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Casino Coalition
Hard at Work

By Nathan Mayberg
MONTICELLO — The Catskill Casino Coalition, an organization of potential casino developers including Empire Resorts, other local businesses and unions, has gone on a media and political activist blitz.
Its members have been seen throughout the county, asking people to sign petitions supporting five casinos in the county and pushing for local municipalities to pass resolutions supporting their five casinos. Their commercials have been all over the newspapers, radio and television.
So far, their efforts have proven successful in getting the towns of Fallsburg, Liberty, Thompson and the Village of Monticello to pass resolutions supporting five casinos in the county.
However, the Town of Delaware Board passed a resolution against five casinos. And the Town of Mamakating Board did not have enough votes to even discuss the matter at its most recent meeting.
Town of Cochecton Supervisor Salvatore Indelicato said he did not support Native American gaming, because he saw no benefit to his community. The board may vote on the issue at their meeting next week, he said.
Josh Sommers, spokesman, media consultant and lobbyist for the organization, said the group was “extremely enthusiastic and appreciative” of the local boards who passed resolutions in favor of five casinos.
He said the group will be making a 30-minute presentation to the Sullivan County Legislature today, presumably after the legislature holds an anticipated public meeting with Greg Allen, Governor George Pataki’s chief Indian Affairs counsel. The meeting will begin at 11 a.m. at the Sullivan County Government Center in Monticello but will only allow a maximum of 300 people in the room.
Sommers said he hopes that the county legislators will take the local boards’ actions into consideration.
He said casinos will provide economic development to an area with few career opportunities, like permanent union and resort jobs, and bring millions of dollars into local businesses, he said.
Many others have opposed the casinos and expressed concerns for impacts to infrastructure, including schools, police and emergency services, roads, traffic, the environment, and an increase in addicted gamblers.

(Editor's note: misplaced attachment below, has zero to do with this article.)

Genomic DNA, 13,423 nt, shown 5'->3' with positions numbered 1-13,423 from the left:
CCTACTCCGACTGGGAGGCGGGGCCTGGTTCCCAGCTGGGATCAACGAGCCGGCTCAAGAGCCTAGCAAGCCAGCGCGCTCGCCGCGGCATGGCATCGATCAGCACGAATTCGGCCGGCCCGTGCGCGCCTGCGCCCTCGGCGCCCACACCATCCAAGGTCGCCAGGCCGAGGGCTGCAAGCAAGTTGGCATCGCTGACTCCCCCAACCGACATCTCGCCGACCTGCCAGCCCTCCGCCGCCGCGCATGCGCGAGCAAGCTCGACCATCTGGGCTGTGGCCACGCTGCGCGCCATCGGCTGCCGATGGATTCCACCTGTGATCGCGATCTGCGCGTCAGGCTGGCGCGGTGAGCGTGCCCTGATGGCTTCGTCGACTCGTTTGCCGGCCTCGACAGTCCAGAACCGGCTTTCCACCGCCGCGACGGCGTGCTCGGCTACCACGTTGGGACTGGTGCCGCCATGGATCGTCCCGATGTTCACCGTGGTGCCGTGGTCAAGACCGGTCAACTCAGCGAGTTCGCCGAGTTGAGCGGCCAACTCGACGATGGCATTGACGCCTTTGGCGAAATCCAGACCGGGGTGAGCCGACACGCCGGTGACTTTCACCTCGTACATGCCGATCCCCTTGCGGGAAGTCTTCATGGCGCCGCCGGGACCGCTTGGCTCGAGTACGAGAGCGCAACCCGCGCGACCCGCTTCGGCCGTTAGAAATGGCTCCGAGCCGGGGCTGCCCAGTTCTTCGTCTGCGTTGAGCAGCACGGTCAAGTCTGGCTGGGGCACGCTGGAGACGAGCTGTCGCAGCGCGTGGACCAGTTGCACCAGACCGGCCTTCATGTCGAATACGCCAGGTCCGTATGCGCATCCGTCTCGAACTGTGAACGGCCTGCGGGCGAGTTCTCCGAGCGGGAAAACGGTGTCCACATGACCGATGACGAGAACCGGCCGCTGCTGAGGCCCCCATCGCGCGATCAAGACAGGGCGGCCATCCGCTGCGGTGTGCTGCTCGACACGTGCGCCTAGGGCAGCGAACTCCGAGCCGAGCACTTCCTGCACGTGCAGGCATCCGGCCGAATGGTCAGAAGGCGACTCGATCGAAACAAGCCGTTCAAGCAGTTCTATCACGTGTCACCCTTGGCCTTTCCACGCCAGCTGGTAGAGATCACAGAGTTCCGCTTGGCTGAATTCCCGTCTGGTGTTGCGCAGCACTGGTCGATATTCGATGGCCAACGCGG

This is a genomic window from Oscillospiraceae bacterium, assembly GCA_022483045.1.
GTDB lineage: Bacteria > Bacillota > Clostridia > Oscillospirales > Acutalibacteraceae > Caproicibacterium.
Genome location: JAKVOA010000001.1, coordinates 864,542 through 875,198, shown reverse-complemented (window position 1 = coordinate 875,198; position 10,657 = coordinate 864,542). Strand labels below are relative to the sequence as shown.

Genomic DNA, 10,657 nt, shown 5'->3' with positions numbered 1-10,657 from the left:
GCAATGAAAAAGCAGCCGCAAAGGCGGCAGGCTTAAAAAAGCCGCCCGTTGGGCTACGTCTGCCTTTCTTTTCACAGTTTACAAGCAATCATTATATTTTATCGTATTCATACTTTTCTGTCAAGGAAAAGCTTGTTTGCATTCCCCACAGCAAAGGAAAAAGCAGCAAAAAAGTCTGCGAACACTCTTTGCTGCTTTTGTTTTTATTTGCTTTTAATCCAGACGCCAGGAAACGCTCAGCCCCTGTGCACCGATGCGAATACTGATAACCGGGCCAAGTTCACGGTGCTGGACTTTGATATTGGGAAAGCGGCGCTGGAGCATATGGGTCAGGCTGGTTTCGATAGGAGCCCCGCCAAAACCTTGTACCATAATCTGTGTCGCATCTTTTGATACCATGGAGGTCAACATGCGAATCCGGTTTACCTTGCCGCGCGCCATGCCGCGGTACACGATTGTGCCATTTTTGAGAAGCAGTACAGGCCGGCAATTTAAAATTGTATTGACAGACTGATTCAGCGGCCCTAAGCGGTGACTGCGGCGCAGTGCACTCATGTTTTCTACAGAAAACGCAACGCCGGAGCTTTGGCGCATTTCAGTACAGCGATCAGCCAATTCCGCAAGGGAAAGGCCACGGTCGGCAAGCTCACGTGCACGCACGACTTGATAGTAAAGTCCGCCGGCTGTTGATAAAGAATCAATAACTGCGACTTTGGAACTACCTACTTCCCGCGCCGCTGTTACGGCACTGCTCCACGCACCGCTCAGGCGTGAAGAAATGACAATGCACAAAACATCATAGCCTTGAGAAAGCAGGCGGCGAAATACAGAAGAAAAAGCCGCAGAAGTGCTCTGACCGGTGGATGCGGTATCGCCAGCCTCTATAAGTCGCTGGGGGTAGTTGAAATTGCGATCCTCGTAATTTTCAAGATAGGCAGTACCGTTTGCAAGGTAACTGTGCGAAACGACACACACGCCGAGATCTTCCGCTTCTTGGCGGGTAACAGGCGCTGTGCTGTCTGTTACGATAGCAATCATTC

Sommers said the combination of five casinos will contribute $75 million a year in impact fees to the county, a number he believes is sufficient.

Casino-Free Group
Headed to Court

By Nathan Mayberg
MONTICELLO — January 7, 2005 – Casino-Free Sullivan County filed a lawsuit in New York State Supreme Court recently to annul and void the December 2004 decision by the Town of Thompson Planning Board to grant conditional final site plan approval for a St. Regis Mohawk/Caesar’s Entertainment casino and hotel at the site of Kutsher’s Sports Academy on Anawana Lake Road in Monticello.
Rosa Lee, the media liaison for the organization, wrote a statement which said the approval was the first of four casinos which would wind up in the Town of Thompson if Governor George Pataki’s land claim settlements went through.
Lee said that “the cumulative impact from these casinos will negatively affect the health and well-being of residents in the Town of Thompson, Sullivan County and the entire region. The enormous increase in traffic itself would cause serious air pollution and bumper-to-bumper congestion, resulting in a significant reduction in air quality.”
The group opposes Pataki’s vision of Sullivan County as a little “Las Vegas,” wrote Lee. The organization will be represented by former Riverkeeper attorney David Gordon.
Lee said the town planning board did not assess the major impacts that will occur as a result of up to four casinos in the town. In addition to traffic and pollution, she mentioned the impact with schools, housing, roads and problem gamblers.
Welfare and suicides would increase, she warned. She called casinos “a vacuum” that will “suck” everything in around it.
She said the Turning Stone casino had devastated its local businesses. She added that a DVD was released recently which shows the numerous stores which have closed down due to the casino. She said that local political leaders and business people have warned that Turning Stone should serve as a lesson for other communities.
Lee has personal experience with gambling addicts. Her father was a problem gambler whose trials and devastation to her family were horrific, she said.
Town of Thompson Supervisor Anthony Cellini responded yesterday by stating that he was confident the planning board had “dotted their I’s and crossed their T’s.”
Cellini called the suit “frivolous” but said town attorneys will respond.

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